How to choose a super fund

When your kids start working, their employers must start contributing to a superannuation fund if:

  • They’re 18 years or older, regardless of how many hours they work.

  • Younger than 18 years, if they work more than 30 hours a week.

Up to July 2022, employees had to earn a minimum amount to qualify for super. But now employers must always contribute a portion (currently 10.5%) of employees’ ordinary-time earnings if they meet the above conditions.

Choosing a fund

In most cases your kids can choose which fund their employers must pay their super to. Depending on their jobs and employers, they may be able to choose from an:

  • Employer-sponsored fund

  • Industry fund

  • Retail fund

There are many industry and retail funds, and you may need to help your child choose one. There are online comparison websites like the Australian Taxation Office’s YourSuper comparison tool to help you.

When choosing a fund, you should compare these five factors:

1. Investment options

An employer’s contributions, and any extra contributions your child makes, are invested by the super fund.

Your child should choose a super fund that has an investment option that matches their future goals. Mostly the funds will offer these choices:

  • Growth – your child’s contributions will be invested mostly in shares or property that can achieve long-term growth.

  • Balanced – most of the contributions will be invested in shares or property, but some will be invested in cash products.

  • Conservative – most of the contributions will be invested in cash investments, with only some invested in shares and property.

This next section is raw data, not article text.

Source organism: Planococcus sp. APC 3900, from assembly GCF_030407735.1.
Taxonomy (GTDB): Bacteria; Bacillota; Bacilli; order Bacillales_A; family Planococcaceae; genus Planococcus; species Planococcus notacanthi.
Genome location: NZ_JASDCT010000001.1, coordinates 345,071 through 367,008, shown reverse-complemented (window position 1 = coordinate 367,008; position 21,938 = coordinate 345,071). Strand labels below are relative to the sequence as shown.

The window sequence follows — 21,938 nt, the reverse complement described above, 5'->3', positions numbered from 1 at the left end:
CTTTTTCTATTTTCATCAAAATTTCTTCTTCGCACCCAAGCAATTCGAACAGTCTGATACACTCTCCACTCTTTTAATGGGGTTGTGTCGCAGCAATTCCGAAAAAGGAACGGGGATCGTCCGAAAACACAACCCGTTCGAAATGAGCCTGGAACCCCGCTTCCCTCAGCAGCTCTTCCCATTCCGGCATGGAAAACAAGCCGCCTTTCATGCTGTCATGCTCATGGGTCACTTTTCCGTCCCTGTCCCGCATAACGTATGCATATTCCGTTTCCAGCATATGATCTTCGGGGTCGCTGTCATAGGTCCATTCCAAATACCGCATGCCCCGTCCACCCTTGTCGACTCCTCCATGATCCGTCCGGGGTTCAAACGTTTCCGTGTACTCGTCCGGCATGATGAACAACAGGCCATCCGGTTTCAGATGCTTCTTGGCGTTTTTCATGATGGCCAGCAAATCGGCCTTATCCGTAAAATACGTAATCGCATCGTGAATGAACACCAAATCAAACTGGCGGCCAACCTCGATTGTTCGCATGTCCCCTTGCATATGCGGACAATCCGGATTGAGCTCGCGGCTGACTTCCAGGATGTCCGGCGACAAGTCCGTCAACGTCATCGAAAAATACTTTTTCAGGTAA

• Cash – all of the contributions will be invested in Australian deposit-taking institutions (i.e. banks) or life insurance policies, both of which have low risk and low returns

There may be other options like ethical investments, where the fund will only invest in companies that use green energy or meet certain social standards.

You can also help your child learn to save even before they start working and contributing to a super fund with FLX. Simply transfer money from your Flexischools account to your child’s FLX account. Your child can set a savings goal and allocate some of their money to that goal. Once the goal is reached, they can spend the money.


2. Performance

When you’ve selected an investment type, you can compare funds’ returns over the past five years. It’s important to make apples-for-apples comparisons – for example, to compare one fund’s growth option with another’s.


3. Fees

Super funds charge fees, which can be monthly, annual or event-triggered, like switching investments. Generally, lower fees are better, but you should also consider the fund’s performance.


4. Insurance

Insurance is no longer automatically included. So you would have to discuss with your child whether they will opt-in to insurances like:

  • Life insurance

  • Total and permanent disability insurance

  • Income protection

If they are opting in, you would need to compare the costs and benefits of the policies offered by the different funds.


5. Benefits 

Super funds may offer extra services like:

●      Free financial advice and webinars

●      Family access benefits

●      Member discounts

You can help your kids learn to save and manage their finances from any age with FLX. Kids can set savings goals in the FLX app and transfer money to that goal. Once they reach their savings goal, they can use the prepaid FLX card to buy the item. You can sign up to FLX here.

This is general advice. Read the PDSs & TMDs at before deciding if FLX is right for you. The FLX Services & Flexischools are provided by InLoop Pty Ltd ABN 27 114 508 771 AFSL 471558 (trading as Flexischools). The FLX Prepaid Mastercard is issued by EML Payment Solutions Limited ABN 30 131 436 532 AFSL 404131 pursuant to license by Mastercard Asia/Pacific Pte. Ltd.


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